One thing I determined, and that is, to guard my own mind. That seems the most important thing to me today, to protect my mind and to keep out the crazy propaganda and all the world’s false beliefs. The everlasting verities, those are what I want to discern and the realities, and mainly the beautiful and good realities. War is a reality and Hitler is a reality, but neither Hitler nor war is enduring; both will pass away, but the grass will remain, beauty will remain.

So I at least will keep sane, and keep my mind uncontaminated by the horrors. I will think on the things that are lovely, and of good repute. I revert again; you see, to the doctrines of Mrs. Eddy, the self-control of the mind. Think the right thoughts. Yes. I can’t stop the war but I can think less about it. Today I am very tired, terribly tired. Miss Owlett has begun her Sunday evening singing, so, as it is impossible to think a thought against it. Au-revoir.

September 22, 1941

Ted is off to the Home Guard. Miss Coppen here this afternoon. I went round the town this morning to pay the bills, which got missed on Saturday, and the town depressed me. I long for a clean and cheerful American town, with bright and snappy people going around in it. The sight of the population in Romford gives me the blues. Everyone is so drab. The atmosphere of the place is so slack, so slow, and so heavy. I need to be exhilarated, but Romford deflates me. On Saturday, with the sea-air blowing in from Hythe, I felt fine. Probably physically Romford is the wrong place for me anyhow. I had intended to do some writing tonight, but now I am too tired. I’m sure Romford doesn’t agree with me but how to get away from it? That is the question.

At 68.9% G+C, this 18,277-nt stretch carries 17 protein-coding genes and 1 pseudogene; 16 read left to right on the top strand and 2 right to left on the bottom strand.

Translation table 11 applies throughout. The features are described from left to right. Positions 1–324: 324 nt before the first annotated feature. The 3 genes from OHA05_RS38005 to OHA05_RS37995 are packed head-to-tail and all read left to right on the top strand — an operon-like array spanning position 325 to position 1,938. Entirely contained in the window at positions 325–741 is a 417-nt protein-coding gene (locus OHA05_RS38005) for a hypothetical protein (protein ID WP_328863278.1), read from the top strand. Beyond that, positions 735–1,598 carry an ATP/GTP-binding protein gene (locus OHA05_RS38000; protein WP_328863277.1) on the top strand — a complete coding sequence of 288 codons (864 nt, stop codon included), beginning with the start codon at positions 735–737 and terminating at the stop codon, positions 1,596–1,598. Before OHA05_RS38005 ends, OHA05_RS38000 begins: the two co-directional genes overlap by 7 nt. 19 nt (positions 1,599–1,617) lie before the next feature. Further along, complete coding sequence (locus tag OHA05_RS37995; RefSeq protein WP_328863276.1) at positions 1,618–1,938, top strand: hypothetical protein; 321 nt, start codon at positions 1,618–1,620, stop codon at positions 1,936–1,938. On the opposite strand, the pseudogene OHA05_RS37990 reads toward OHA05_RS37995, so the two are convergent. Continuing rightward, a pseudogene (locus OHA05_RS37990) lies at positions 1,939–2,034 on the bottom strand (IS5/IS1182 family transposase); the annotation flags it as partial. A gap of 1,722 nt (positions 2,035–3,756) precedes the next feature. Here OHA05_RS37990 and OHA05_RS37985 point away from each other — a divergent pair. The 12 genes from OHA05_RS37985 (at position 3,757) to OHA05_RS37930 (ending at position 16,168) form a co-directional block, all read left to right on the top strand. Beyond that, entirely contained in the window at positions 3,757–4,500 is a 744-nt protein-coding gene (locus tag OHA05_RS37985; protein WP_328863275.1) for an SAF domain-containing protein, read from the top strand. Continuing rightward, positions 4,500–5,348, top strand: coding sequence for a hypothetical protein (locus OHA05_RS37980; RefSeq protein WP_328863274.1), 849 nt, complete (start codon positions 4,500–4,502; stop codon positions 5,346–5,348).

September 23, 1941

By the first post I received a letter from Artie, written in camp yesterday, in which he writes: With this I am posting a registered letter to Edna declaring the engagement broken and telling her I shall have it inserted in the Romford paper to the same effect. I’ve also sent Mrs. Renacre a short note.

Before ten o’clock this morning Mrs. Renacre came calling. Thinking Mrs. R’s letter was for her, Edna had opened it and read it. She was dreadfully upset Mrs. Renacre said. She did not say exactly what was in Artie’s letter, and apparently the registered letter to Edna had not yet been delivered. Mrs. Renacre is diffuse. She looks like a respectable charwoman and she talks like one. I gathered that Artie had written to say, not only the engagement was off, but also the friendship was ended. I also got an impression that the Renacre’s will try to compel Artie to stick to the engagement.